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Asian Journal of Plant Sciences
  Year: 2010 | Volume: 9 | Issue: 4 | Page No.: 183-193
DOI: 10.3923/ajps.2010.183.193
Morphological and Physiological Responses of Sorghum (Sorghum bicolor L. Moench) to Waterlogging
A. Promkhambut, A. Younger, A. Polthanee and C. Akkasaeng

The aim of this study was to investigate the effect of waterlogging on morphological and physiological traits of sorghum (Sorghum bicolor L. Moench) cultivars. Four sorghum cultivars, cv. Wray, Keller, Bailey (sweet cultivar) and cv. SP1 (forage cultivar) at five expanded leaf stage were subjected to 20 days of waterlogging and drained pots were kept as the control. Twenty days of waterlogging did not cause a significant difference in shoot and root biomass among cultivars. Flooding reduced leaf area (69%), plant height (30%) and youngest leaf expansion rate of all cultivars but severely reduced in SP1 (35-80%). Flooding promoted leaf senescence of all cultivars and biomass allocation to shoot (increase in shoot/root) in Wray, Keller and Bailey, but increased biomass partitioning to root in SP1. The initiation of new nodal root was noted in SP1, whereas the ability to maintain root surface area by increase in longest root length and nodal root development near soil surface was found in Wray. Photosynthetic rate, stomatal conductance and transpiration rate were severely reduced under waterlogging conditions of sweet cultivars (65-78%), but enhanced over the control in forage cultivar (56%). The ability to conserve root surface area, allocate more biomass to shoot during waterlogging and develop root near soil surface may support new growth in Wray, whereas the ability to maintain leaf gas exchange parameters in SP1 was due to the active nodal root growth. Nevertheless, there was no relationship between photosynthetic rate and shoot growth of sorghum under anaerobic conditions.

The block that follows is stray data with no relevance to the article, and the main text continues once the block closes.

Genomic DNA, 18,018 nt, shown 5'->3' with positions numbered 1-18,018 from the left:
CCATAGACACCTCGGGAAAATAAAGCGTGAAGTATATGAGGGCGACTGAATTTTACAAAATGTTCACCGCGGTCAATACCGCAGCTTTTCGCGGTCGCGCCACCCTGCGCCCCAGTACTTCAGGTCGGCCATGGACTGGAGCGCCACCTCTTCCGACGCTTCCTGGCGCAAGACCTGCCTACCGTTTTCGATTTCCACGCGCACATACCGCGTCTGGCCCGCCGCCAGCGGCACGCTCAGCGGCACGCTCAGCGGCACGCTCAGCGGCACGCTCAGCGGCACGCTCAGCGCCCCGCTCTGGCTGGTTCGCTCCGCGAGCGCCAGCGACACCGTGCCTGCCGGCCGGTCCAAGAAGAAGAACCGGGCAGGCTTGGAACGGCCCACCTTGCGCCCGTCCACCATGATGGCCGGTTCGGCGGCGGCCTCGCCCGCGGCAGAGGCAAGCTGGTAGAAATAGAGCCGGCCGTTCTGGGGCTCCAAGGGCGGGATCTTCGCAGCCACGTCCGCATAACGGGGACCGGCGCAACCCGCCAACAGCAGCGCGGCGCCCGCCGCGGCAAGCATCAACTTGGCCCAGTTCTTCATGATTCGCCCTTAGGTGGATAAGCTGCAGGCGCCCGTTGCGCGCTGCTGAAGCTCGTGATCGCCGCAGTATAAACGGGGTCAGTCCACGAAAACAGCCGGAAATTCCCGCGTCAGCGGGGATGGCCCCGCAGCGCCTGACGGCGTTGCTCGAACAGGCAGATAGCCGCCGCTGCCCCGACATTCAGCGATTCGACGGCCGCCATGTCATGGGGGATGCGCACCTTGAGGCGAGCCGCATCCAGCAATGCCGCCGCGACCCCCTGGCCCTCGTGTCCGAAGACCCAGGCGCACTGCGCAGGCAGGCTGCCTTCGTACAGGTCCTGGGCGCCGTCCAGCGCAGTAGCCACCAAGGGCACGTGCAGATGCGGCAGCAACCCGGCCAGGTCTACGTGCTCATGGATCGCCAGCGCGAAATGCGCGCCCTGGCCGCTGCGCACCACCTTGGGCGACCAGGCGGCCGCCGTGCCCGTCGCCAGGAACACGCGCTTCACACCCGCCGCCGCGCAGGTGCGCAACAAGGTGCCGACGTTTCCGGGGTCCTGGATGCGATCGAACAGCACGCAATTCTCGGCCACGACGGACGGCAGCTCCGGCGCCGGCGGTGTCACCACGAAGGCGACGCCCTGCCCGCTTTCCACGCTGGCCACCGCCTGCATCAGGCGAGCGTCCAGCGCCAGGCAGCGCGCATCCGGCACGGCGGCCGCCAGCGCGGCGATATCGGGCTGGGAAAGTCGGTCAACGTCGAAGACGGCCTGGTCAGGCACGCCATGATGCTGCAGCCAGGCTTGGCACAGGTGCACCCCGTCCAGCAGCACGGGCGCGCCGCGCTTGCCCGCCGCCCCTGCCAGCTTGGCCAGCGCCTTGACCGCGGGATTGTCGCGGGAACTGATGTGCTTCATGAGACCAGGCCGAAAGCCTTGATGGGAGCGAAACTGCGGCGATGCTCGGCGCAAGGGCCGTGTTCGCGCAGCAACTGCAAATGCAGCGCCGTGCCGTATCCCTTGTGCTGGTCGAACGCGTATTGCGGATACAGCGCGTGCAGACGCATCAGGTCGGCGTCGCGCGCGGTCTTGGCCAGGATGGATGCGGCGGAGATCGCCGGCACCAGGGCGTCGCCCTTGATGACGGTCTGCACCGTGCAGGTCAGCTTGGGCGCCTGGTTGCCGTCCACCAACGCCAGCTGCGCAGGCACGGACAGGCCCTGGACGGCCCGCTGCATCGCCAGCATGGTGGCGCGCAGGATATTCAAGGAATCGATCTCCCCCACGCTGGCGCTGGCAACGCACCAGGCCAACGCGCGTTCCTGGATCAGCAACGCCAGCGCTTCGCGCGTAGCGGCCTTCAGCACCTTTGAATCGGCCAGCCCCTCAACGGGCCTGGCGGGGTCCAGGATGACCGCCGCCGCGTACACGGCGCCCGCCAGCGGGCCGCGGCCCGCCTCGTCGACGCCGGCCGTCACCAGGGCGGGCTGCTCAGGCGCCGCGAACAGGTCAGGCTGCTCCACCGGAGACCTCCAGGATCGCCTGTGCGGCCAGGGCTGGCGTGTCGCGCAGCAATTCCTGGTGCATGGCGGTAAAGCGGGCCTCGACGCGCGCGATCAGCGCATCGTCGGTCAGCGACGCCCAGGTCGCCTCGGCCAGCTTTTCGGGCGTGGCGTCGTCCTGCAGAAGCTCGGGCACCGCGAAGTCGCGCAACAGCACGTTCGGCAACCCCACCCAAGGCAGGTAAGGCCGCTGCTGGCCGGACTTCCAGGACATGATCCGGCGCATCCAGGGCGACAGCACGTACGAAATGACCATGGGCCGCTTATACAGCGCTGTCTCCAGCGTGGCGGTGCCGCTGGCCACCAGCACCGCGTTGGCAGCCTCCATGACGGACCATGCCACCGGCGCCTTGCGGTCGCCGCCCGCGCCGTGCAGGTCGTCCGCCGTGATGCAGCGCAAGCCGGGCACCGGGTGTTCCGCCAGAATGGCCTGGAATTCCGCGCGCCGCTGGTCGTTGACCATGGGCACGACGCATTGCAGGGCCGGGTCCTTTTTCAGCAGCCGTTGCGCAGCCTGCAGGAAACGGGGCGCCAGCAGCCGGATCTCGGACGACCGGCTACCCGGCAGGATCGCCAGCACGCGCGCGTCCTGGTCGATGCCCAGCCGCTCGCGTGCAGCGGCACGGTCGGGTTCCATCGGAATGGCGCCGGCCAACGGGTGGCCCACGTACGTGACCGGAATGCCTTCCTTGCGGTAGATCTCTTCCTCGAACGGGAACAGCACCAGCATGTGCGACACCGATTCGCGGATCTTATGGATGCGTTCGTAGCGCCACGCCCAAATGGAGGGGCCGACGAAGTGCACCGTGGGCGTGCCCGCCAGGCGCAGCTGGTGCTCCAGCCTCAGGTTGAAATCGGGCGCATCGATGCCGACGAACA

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How to cite this article:

A. Promkhambut, A. Younger, A. Polthanee and C. Akkasaeng, 2010. Morphological and Physiological Responses of Sorghum (Sorghum bicolor L. Moench) to Waterlogging. Asian Journal of Plant Sciences, 9: 183-193.

DOI: 10.3923/ajps.2010.183.193






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